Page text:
It’s that time of year when scary games get all kinds of discounts and legions of gamers sit up at night in darkened rooms with their headphones on, ready to be scared out of their minds, and you know how much I love point-and-click adventure games with a retro pixel art style, especially when they’re inspired by the works of Poe and Lovecraft. This one is from The Game Kitchen and Phoenix Online Studios (who are also responsible for Cognition: An Erica Reed Thriller).
In The Last Door you play as Jeremiah Devitt, who receives a mysterious letter from his friend Anthony Beechworth. Concerned for the well-being of his friend, Jeremiah heads to his house to investigate, and what unfolds is a tale of murder and madness as his quest for answers takes him to his old boarding school off the coast of Scotland, to the streets of London, and even his own nightmares.
Gameplay is very simple. You look around with your lens. If the cursor changes to a hand, you can interact with that object, and you can use items you’ve collected on other items or on objects in the environment by simply clicking on one and then the other (no need to click and drag). It’s nice to go back to adventure games with such simple mechanics after playing something like Gemini Rue.
You might think that a game with a goofy pixelated art style couldn’t possibly be scary, and while it’s true that the human figures in particular seem a little silly, the game absolutely oozes atmosphere and knows when and where to shift from mournful piano and violin music to eerie silence. Although, if you like jump scares, this game loves, absolutely loves, its scare chords.
As I always say when reviewing point-and-clicks, a point-and-click lives or dies by its puzzles, and I’m happy to report that, for the most part, the puzzles (which are almost entirely inventory-based) are fairly intuitive. In the last chapter in particular, the solutions are a bit….strange….but when compared to the kind of games where a wad of gum and a plastic bottle makes an impromptu floatation device, The Last Door‘s puzzles aren’t that bad.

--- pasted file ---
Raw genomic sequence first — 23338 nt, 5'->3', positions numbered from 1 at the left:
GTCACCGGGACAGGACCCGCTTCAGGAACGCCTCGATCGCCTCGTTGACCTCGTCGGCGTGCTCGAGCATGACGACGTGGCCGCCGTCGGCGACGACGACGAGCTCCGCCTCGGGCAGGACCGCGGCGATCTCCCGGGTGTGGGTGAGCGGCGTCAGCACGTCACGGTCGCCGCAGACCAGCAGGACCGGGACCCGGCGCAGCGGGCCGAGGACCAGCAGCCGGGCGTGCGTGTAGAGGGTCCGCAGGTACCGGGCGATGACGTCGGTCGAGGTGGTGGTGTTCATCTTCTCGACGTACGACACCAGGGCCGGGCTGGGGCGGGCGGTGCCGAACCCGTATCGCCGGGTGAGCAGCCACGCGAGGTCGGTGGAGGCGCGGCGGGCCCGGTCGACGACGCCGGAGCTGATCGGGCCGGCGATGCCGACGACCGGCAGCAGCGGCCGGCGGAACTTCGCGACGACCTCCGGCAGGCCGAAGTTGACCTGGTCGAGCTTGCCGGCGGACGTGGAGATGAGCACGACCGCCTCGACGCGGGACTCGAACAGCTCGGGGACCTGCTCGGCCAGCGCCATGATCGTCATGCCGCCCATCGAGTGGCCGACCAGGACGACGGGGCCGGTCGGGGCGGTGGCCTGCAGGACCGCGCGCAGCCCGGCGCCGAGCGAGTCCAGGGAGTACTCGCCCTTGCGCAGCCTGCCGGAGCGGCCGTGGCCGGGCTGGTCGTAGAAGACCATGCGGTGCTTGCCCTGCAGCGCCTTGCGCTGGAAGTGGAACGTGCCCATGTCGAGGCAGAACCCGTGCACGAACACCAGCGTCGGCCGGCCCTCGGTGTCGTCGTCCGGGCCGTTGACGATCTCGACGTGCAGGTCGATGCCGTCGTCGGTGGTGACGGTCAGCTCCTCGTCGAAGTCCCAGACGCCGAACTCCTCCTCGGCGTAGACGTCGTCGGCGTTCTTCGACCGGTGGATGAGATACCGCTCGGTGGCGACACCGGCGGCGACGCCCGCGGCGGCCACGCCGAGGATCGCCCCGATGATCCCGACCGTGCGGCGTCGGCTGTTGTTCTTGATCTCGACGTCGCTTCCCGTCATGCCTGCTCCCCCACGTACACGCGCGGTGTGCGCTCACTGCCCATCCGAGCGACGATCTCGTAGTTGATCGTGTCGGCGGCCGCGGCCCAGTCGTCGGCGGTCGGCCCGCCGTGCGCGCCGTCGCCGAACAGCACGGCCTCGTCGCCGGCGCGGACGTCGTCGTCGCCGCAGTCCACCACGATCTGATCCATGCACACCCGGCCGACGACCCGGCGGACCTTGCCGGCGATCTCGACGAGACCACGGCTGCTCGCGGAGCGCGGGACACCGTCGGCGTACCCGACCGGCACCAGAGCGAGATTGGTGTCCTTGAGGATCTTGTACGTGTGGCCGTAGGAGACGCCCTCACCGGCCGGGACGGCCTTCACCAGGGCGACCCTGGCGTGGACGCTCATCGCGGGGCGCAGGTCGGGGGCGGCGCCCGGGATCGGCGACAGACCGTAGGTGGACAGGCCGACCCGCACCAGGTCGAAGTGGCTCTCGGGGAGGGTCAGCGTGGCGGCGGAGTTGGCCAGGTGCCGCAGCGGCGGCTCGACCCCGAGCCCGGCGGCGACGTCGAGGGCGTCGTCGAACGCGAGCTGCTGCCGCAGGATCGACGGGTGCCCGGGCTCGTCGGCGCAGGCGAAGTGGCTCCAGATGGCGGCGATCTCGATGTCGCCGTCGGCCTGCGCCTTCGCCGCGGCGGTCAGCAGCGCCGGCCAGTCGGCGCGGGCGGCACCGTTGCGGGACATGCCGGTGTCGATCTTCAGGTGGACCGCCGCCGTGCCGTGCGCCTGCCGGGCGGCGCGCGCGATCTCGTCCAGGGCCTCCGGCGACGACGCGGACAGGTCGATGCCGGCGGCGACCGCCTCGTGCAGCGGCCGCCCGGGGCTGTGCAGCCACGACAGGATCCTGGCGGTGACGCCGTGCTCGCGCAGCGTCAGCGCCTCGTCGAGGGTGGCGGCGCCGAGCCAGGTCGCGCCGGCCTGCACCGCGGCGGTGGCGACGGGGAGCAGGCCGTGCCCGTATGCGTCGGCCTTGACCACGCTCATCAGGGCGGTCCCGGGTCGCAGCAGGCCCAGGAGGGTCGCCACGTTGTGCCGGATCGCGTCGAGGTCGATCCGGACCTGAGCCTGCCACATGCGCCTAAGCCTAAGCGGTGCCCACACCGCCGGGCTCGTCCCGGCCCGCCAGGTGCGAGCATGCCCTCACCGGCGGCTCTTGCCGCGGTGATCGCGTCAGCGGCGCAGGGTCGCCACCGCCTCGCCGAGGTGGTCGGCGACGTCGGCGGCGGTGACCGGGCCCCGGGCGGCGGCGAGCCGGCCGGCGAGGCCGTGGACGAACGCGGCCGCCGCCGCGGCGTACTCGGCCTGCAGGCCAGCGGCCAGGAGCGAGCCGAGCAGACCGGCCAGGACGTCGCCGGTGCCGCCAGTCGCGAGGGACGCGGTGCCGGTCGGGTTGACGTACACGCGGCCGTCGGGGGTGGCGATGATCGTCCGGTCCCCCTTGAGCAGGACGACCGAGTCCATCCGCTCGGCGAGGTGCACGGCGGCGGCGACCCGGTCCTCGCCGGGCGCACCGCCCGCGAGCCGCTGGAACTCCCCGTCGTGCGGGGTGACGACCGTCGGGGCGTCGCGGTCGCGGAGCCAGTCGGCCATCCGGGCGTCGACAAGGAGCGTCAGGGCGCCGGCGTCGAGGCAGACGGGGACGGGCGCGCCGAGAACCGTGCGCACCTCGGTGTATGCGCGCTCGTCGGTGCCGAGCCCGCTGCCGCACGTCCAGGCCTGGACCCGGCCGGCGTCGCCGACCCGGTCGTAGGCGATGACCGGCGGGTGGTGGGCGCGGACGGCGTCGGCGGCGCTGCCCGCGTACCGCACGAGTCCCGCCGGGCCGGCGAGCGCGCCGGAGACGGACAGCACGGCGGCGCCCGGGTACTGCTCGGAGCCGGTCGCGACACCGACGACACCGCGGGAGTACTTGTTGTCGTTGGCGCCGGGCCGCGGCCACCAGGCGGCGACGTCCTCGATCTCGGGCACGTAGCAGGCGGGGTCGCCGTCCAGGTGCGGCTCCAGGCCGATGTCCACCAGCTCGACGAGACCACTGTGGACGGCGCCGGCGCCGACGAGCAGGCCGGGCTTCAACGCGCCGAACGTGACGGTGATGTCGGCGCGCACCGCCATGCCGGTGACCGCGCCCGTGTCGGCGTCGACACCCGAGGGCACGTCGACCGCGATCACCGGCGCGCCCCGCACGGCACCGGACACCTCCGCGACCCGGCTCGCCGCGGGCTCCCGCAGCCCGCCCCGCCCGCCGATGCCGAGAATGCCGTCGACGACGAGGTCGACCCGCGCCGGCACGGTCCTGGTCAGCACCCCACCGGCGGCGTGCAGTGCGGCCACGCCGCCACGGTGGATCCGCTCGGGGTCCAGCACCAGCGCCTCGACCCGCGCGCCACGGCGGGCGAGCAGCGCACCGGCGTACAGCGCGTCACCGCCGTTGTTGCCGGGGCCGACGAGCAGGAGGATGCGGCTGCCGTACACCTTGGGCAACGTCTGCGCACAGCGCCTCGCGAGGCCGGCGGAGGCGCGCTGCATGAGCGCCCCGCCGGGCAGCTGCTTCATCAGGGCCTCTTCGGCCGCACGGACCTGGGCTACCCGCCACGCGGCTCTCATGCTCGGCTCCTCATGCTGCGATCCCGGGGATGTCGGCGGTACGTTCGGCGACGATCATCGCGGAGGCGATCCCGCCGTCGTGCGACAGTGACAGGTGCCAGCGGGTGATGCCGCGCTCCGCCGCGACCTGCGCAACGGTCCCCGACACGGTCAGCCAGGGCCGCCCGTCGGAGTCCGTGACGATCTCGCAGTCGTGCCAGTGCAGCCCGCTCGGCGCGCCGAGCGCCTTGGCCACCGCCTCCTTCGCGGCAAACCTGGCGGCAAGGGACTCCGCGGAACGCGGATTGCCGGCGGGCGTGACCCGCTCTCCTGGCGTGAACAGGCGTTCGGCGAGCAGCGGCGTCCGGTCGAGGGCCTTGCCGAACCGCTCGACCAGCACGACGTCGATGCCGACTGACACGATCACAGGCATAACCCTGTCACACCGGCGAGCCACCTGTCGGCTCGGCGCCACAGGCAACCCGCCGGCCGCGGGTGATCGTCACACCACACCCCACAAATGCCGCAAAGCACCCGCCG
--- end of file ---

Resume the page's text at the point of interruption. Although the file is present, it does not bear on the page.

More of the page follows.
The Last Door is an odd game in that while there are characters and their actions drive the plot, the focus seems to be on the atmosphere and just tossing Devitt into creepy situation after creepy situation. The malevolent force at the center of the tale definitely has a presence, I would say. Although, maybe that’s just because I’ve played a lot of horror games, a few of them Lovecraftian, and the “obviously unhinged guy locking himself away” is an extremely common trope that it’s unremarkable. In any case, I find myself wanting to know what the hell is going on with these characters, but I don’t really empathize with them.
The game also doesn’t shy away from some really dark subject matter. It opens with a suicide and from there delves into murder, madness, animal cruelty, neglect, necrophilia, and being buried alive. Even when the game isn’t bombarding you with creepy journal entries it’s unsettling, and this is, in my opinion, what makes it such a great game, that feeling of dread, that sense that there’s something terrifying waiting for you around the corner. It helps that the sound effects are genuinely unnerving (in my case, the sound of a man laughing just made me not want to open a door, at all).
If I had one particular problem with The Last Door, it’s that I felt it ended way too abruptly. The episodes are short (and the bonus episodes are probably less than a minute long each) and I feel like much of this game was build-up for an as-yet-unreleased season two. so if you think this might be something you’d enjoy, just be aware of that. That doesn’t mean it’s not worth your time and money, I just felt like the plot threads were purposefully left dangling when they didn’t have to be.
If you’re a fan of H.P. Lovecraft or you just like atmospheric horror games, The Last Door will keep you up at night. The game is free to play from the official site (it used to be just the first three episodes but now I think the whole thing might be free) although you can also buy it off Steam and GOG, and if any of you happen to have dyslexia, the game offers the option to switch to a dyslexia-friendly font in the options menu (not sure if this is true for the website version but it is in the version I bought from GOG.com).